Scents of Direction
By Scott Norris
Air pollution can make roses smell less sweet, at least to pollinating insects. A new study finds that ozone and other airborne pollutants bind with the molecules plants release to attract pollinators, diminishing their aroma. And the more the aroma degrades, the harder it might be for bees and other pollinators to locate sources of food.
To conduct the study, which appeared in Atmospheric Environment, a University of Virginia team led by Quinn McFrederick and Jose Fuentes gathered air temperature and movement data from a particular site. These data, along with estimates of floral emissions rates for three common scent molecules, were fed into a complex mathematical model. The model showed how floral scents were likely to disperse and whether they might be destroyed or altered by chemical reactions with pollutants.
By varying pollutant concentrations in their model, the researchers were able to assess the impact of smog on floral signals. In unpolluted air, scent molecules were largely unaffected by chemical reactions, with only about 20 percent being destroyed after traveling more than one kilometer downwind from their source. In contrast, when air contained levels of pollutants commonly observed in urban areas in the eastern United States, over 75 percent of the scent molecules were destroyed after traveling only 200–300 meters.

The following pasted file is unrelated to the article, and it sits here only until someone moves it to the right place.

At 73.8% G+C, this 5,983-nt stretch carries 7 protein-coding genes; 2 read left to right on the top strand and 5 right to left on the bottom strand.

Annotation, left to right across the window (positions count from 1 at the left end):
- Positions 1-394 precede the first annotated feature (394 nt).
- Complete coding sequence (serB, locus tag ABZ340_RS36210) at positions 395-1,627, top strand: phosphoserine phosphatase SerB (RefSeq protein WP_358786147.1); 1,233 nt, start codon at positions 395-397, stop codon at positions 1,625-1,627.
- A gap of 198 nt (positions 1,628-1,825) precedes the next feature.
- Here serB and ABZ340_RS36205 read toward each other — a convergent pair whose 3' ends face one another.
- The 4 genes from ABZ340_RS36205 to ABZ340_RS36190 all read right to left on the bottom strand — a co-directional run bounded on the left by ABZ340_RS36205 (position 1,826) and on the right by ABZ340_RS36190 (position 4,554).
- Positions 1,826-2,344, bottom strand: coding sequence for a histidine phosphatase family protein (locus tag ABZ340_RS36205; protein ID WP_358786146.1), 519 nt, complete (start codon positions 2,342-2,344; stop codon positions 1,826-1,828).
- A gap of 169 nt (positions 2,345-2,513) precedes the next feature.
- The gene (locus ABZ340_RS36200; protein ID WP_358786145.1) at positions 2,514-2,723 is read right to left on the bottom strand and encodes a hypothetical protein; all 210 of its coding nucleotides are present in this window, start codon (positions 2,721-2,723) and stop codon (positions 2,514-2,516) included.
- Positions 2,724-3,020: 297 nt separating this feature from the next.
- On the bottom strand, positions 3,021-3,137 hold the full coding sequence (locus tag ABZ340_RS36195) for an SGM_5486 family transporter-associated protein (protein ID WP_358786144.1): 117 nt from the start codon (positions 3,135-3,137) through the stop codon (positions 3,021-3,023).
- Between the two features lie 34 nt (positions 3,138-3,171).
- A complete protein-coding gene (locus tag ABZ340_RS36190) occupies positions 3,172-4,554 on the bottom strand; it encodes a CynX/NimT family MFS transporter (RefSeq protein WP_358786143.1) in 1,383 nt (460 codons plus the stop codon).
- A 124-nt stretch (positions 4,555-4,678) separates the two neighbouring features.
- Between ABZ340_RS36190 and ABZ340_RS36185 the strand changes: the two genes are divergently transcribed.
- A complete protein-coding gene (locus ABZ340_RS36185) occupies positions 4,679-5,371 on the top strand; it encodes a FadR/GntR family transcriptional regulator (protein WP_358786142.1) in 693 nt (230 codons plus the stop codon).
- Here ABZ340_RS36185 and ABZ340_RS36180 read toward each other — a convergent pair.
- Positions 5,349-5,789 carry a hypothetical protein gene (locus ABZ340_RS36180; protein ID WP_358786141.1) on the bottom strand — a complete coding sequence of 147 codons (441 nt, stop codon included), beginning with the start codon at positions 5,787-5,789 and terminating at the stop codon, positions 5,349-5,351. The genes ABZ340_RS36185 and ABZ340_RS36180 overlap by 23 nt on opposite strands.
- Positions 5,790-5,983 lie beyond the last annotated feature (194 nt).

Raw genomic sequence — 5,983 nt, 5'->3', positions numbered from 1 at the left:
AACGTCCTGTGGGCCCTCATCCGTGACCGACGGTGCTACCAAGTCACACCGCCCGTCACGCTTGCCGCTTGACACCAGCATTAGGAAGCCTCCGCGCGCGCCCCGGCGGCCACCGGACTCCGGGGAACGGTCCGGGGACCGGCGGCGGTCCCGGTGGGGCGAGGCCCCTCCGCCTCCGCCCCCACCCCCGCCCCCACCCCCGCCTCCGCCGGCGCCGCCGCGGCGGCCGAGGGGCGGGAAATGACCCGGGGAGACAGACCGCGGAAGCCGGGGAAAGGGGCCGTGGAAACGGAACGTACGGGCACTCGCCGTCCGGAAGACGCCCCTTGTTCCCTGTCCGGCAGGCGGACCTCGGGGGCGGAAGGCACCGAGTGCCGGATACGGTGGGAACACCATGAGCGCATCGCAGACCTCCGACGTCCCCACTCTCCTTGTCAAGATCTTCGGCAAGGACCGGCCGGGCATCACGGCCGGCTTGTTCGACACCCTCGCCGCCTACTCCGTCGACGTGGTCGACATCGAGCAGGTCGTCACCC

Severe disruption of aromatic signals may be forcing insects to spend more time searching for flowers and less time pollinating them. The researchers note that, while insect strategies for locating floral resources are not fully understood, scent trails are likely to be important in leading pollinators to isolated flower patches. Further studies are needed to determine whether recently observed declines in many pollinator populations are due, at least in part, to flowers no longer smelling like flowers.
McFrederick, Q.S. et al. 2008. Air pollution modifies floral scent trails. Atmospheric Environment 42:2336-2348.
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